the Central Office was provided to Applicant. Respondent filed a Supplement, ECF No.
25, on April 10, 2014, and Applicant filed a Reply, ECF No. 26, to the Supplement on
April 23, 2014.
The Court must construe liberally Applicant’s filings because he is not
represented by an attorney. See Haines v. Kerner, 404 U.S. 519, 520-21 (1972); Hall v.
Bellmon, 935 F.2d 1106, 1110 (10th Cir. 1991). However, the Court should not be an
advocate for a pro se litigant. See Hall, 935 F.2d at 1110. For the reasons stated
below, the Court will deny the Application and dismiss the action.
Applicant asserts he was convicted of a serious prison disciplinary charge at the
Three Rivers Federal Correctional Institution and sanctioned with a loss of sixty-one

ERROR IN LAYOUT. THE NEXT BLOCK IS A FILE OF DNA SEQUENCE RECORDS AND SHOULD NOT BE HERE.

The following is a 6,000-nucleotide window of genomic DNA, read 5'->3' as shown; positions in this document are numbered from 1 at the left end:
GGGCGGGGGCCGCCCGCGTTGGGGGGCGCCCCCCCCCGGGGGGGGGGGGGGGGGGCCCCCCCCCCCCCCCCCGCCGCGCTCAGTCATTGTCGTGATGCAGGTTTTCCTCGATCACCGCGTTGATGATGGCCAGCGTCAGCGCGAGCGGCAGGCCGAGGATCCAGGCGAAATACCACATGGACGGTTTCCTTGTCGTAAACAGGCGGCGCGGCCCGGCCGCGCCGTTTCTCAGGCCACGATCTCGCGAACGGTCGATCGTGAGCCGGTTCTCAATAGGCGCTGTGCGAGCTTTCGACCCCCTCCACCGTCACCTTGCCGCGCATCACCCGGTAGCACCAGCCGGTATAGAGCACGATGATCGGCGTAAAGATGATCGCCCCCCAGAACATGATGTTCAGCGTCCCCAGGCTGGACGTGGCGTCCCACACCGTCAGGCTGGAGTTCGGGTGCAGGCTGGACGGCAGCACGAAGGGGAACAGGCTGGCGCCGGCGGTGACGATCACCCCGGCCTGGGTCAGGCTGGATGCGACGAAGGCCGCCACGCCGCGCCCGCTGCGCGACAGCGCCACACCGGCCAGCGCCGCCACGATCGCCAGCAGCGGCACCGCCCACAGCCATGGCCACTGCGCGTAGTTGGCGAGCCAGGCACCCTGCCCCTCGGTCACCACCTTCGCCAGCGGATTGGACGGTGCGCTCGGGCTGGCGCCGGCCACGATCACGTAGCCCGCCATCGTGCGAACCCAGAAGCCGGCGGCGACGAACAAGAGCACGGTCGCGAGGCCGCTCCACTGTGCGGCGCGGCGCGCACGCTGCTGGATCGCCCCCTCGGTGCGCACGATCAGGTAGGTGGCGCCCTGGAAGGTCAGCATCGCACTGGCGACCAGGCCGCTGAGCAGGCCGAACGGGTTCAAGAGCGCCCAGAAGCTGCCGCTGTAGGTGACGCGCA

days of good conduct time, along with other sanctions. He raises three due process
claims and asserts that he has exhausted his administrative remedies. Applicant asks
that the charges be reversed and expunged and all sanctions dismissed.
Exhaustion of administrative remedies is a prerequisite to federal habeas corpus
relief pursuant to 28 U.S.C. § 2241. See Garza v. Davis, 596 F.3d 1198, 1203 (10th
Cir. 2010); Williams v. O’Brien, 792 F.2d 986, 987 (10th Cir. 1986) (per curiam). The
exhaustion requirement is satisfied through proper use of the available administrative
procedures. See Woodford v. Ngo, 548 U.S. 81, 90 (2006) (discussing exhaustion of
administrative remedies in the context of 42 U.S.C. § 1997e(a)). A “narrow exception to
the exhaustion requirement applies if a petitioner can demonstrate that exhaustion is
futile.” Garza, 596 F.3d at 1203. Furthermore, the exhaustion requirement may be
excused where the deficiency in exhaustion is caused by prison officials’ acts of
preventing, thwarting, or hindering prisoner’s efforts. See Little v. Jones, 607 F.3d
1245, 1250 (10th Cir. 2010) (applying Prison Litigation and Reform Act (PLRA), 42
U.S.C. § 1997e(a)). A prisoner, however, may not exhaust “administrative remedies by,